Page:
My aunt is nearing one hundred and one. My mother-in-law lived to be one hundred and two. If my maternal grandmother were alive today, she would be one hundred and twenty. They were all great cooks without recipes.

My mother in law always declared her secret...old hands and old pans. Her Primo, Numero Uno prize winning dish was Potato Pudding or "kugel" as it is also known. It was light and fluffy inside and had a hard crisp outer crust with magnificent crunchy corners. We all vied for the four only corners.

I have been able to  make a reasonable clone with butternut squash, because I have had to survive the past ten years without potatoes. They are starchy root vegetables and consequently, non gratis on the Specific Carbohydrate Diet. 

My MIL overcooked everything and in pans they that been used for years yet somehow survived disintegration.  Her ancient overused aluminum baking sheets were bronzed and approaching black.

People who were late for dinner got the better version of her roast chicken as it remained in a warm oven long after those present were served and in so doing, developed the patina of cherry wood.

Despite the fact there are countless Specific Carbohydrate Diet recipes in cookbooks and on the Internet, I find as I approach eighty, I am my own grandma and do not always rely on measuring devices, but more on techniques.

The Browning Version
I use the same drill for my favorite saucy  meat and poultry one pan dishes that are very French in style.  Add some vegetable or olive oil to a heated pan, and also some butter. Brown sliced onions and some garlic. I add slices of butternut squash and brown them too. Then everything gets pushed to a corner and I brown the meat.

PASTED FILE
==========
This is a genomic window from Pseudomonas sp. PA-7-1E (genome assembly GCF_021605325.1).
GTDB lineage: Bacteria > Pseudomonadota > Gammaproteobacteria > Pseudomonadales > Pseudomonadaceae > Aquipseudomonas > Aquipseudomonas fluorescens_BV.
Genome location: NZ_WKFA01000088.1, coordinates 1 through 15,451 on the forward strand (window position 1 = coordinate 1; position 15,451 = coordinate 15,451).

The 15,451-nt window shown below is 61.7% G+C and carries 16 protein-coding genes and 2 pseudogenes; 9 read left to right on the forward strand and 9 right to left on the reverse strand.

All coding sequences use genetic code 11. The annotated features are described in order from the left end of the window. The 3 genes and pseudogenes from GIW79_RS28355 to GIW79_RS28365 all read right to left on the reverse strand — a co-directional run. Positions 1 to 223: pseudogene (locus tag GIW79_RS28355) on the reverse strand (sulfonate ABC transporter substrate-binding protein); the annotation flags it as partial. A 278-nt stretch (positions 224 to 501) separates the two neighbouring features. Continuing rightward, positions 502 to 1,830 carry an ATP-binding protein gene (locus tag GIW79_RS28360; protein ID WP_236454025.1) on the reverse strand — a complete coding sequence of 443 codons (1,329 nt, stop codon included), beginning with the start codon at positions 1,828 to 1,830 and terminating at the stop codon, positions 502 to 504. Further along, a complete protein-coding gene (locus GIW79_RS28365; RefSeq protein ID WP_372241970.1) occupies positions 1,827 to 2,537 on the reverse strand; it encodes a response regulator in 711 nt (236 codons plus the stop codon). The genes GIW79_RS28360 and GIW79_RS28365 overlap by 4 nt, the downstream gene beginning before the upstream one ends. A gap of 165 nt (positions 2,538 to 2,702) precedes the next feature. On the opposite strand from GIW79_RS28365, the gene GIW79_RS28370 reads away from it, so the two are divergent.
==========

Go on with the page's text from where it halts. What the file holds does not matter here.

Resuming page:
That could be pork tenderloin, a chicken breast (bone and skin still on), veal cubes, or lamb etc.  Apply big sprinkles of seasoning, basil, oregano, rosemary and parsley, sometimes thyme too and of coarse osier salt and freshly ground black pepper. I remove the pan, splash in chicken stock and grape juice, even a drop or two of honey and part of a teaspoon of mustard. Sometimes I add a little tomato juice.

The lid goes on, the heat is turned down and I add frozen peas and simmer this until the sauce is reduced and the meat tender. Everything gets removed to a plate, while the sauce cooks on super low until it is as thick as I like it and then I add a large pat of butter which gives a lovely gloss. Everything gets put back in the pan, stirred gently until nicely coated and then is ready to serve.

Usually, I start out making this midday so I won't have to cook dinner, but have always ended up eating it on the spot!

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